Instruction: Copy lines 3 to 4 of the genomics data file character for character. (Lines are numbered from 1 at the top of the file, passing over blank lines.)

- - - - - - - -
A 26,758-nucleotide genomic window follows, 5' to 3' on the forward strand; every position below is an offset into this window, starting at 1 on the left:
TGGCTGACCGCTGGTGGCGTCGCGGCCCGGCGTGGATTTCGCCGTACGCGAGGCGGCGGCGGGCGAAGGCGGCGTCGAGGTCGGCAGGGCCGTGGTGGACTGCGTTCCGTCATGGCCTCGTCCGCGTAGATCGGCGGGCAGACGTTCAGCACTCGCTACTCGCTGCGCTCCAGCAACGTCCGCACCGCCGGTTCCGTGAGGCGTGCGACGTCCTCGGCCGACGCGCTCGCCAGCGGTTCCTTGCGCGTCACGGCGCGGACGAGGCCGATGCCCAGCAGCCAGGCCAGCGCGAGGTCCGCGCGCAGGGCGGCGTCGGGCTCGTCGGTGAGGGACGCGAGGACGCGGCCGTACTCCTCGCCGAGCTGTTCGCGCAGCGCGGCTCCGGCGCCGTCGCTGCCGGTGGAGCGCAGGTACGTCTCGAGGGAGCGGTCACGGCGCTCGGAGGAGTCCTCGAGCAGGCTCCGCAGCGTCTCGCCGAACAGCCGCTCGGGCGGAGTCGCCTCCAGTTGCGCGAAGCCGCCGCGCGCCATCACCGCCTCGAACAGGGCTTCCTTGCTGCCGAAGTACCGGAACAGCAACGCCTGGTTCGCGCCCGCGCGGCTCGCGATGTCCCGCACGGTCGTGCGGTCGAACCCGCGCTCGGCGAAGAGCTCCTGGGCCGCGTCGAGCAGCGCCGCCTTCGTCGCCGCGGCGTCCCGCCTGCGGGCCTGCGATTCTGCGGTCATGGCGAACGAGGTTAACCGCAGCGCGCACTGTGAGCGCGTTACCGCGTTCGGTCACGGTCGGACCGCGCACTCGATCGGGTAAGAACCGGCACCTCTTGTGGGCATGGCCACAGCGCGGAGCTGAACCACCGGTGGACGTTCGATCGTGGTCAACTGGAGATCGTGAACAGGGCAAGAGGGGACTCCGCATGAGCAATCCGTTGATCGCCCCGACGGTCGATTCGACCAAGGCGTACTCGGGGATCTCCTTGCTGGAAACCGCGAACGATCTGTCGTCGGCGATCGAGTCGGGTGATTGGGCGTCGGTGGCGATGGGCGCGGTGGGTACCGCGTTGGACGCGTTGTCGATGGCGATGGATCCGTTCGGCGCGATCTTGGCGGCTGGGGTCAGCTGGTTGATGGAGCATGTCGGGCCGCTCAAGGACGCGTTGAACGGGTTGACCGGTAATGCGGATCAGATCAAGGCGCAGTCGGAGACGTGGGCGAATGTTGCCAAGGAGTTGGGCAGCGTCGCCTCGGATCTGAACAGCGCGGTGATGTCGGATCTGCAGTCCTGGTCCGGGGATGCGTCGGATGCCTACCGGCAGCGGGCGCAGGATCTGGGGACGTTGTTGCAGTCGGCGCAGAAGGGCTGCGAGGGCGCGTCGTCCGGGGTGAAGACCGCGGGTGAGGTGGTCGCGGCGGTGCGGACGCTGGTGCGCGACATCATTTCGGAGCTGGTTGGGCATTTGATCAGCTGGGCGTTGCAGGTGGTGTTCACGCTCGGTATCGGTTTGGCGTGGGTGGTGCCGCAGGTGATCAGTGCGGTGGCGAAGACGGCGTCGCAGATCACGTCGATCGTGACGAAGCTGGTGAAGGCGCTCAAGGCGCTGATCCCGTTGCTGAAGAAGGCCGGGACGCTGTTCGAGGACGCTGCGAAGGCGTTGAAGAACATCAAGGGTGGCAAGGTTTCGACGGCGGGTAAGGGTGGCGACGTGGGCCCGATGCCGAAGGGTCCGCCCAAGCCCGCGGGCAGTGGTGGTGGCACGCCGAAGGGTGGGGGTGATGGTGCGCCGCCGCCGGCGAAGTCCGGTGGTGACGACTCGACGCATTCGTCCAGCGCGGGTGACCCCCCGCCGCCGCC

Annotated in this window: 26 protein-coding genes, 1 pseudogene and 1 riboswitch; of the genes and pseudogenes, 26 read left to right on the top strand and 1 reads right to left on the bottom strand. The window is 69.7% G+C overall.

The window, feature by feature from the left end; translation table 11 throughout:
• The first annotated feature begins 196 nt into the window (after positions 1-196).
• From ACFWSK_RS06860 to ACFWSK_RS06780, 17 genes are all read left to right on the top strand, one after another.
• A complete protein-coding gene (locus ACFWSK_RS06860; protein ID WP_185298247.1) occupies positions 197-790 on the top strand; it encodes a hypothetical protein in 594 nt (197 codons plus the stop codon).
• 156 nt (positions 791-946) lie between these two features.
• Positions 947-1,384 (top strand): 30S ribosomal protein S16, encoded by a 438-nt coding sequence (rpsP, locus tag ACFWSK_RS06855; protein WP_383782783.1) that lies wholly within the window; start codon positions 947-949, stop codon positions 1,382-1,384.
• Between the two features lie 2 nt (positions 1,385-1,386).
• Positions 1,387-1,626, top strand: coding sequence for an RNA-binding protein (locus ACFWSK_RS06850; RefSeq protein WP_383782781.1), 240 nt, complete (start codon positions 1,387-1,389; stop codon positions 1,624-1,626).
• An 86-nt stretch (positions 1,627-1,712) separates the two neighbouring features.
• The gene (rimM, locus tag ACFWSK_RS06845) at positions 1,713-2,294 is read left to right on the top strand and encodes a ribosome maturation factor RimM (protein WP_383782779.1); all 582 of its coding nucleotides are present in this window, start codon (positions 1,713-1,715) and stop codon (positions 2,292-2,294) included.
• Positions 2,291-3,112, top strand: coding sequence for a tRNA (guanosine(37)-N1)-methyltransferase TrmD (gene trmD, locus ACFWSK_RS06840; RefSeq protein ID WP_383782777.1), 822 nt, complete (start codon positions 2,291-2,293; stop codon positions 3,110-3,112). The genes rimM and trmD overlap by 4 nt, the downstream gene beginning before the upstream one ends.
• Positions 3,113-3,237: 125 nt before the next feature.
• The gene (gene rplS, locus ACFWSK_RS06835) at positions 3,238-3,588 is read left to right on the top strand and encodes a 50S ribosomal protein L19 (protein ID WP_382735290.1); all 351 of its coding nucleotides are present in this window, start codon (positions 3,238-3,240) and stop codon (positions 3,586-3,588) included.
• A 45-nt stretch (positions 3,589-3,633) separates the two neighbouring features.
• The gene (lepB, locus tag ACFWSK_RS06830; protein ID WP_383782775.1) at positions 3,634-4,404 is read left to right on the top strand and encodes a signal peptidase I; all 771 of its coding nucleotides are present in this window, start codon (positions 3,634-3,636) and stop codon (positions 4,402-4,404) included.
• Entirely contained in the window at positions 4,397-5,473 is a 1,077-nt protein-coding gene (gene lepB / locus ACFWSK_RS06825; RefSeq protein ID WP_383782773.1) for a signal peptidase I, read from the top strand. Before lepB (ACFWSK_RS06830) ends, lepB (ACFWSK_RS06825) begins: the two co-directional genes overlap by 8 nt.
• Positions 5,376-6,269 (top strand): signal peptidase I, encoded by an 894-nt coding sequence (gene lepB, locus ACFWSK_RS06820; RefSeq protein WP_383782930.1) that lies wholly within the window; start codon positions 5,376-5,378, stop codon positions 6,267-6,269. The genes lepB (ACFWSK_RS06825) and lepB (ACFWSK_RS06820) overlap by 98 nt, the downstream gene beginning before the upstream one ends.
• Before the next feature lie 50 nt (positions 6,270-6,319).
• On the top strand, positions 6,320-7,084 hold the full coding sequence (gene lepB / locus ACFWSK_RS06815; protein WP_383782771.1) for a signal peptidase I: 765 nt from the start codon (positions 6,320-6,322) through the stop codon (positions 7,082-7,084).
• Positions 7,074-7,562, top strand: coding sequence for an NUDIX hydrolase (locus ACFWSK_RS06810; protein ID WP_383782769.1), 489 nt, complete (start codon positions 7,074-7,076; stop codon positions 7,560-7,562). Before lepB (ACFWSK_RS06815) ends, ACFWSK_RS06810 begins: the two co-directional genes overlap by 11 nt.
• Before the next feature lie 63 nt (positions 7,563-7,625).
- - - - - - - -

Annotated in this window: 26 protein-coding genes, 1 pseudogene and 1 riboswitch; of the genes and pseudogenes, 26 read left to right on the top strand and 1 reads right to left on the bottom strand. The window is 69.7% G+C overall.

The window, feature by feature from the left end; translation table 11 throughout: